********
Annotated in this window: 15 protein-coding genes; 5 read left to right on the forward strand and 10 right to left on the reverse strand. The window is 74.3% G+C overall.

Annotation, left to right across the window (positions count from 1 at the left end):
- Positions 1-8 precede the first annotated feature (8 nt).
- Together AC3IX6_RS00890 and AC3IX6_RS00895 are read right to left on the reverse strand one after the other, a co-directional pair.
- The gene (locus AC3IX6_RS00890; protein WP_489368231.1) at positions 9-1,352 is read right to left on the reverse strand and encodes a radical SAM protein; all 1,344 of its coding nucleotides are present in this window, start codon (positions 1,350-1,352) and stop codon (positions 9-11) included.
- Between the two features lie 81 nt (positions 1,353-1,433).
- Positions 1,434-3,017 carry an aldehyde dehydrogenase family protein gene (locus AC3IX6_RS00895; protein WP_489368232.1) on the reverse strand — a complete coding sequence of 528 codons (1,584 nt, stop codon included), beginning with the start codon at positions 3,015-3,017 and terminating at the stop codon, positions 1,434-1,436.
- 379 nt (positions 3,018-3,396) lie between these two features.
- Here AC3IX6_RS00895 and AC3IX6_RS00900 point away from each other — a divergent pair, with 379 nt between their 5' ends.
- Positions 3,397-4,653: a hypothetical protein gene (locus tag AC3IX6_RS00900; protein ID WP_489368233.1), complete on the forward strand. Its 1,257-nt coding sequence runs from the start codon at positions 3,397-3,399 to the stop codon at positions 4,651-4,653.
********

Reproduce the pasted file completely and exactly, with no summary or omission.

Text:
Annotated in this window: 15 protein-coding genes; 5 read left to right on the forward strand and 10 right to left on the reverse strand. The window is 74.3% G+C overall.

Annotation, left to right across the window (positions count from 1 at the left end):
- Positions 1-8 precede the first annotated feature (8 nt).
- Together AC3IX6_RS00890 and AC3IX6_RS00895 are read right to left on the reverse strand one after the other, a co-directional pair.
- The gene (locus AC3IX6_RS00890; protein WP_489368231.1) at positions 9-1,352 is read right to left on the reverse strand and encodes a radical SAM protein; all 1,344 of its coding nucleotides are present in this window, start codon (positions 1,350-1,352) and stop codon (positions 9-11) included.
- Between the two features lie 81 nt (positions 1,353-1,433).
- Positions 1,434-3,017 carry an aldehyde dehydrogenase family protein gene (locus AC3IX6_RS00895; protein WP_489368232.1) on the reverse strand — a complete coding sequence of 528 codons (1,584 nt, stop codon included), beginning with the start codon at positions 3,015-3,017 and terminating at the stop codon, positions 1,434-1,436.
- 379 nt (positions 3,018-3,396) lie between these two features.
- Here AC3IX6_RS00895 and AC3IX6_RS00900 point away from each other — a divergent pair, with 379 nt between their 5' ends.
- Positions 3,397-4,653: a hypothetical protein gene (locus tag AC3IX6_RS00900; protein ID WP_489368233.1), complete on the forward strand. Its 1,257-nt coding sequence runs from the start codon at positions 3,397-3,399 to the stop codon at positions 4,651-4,653.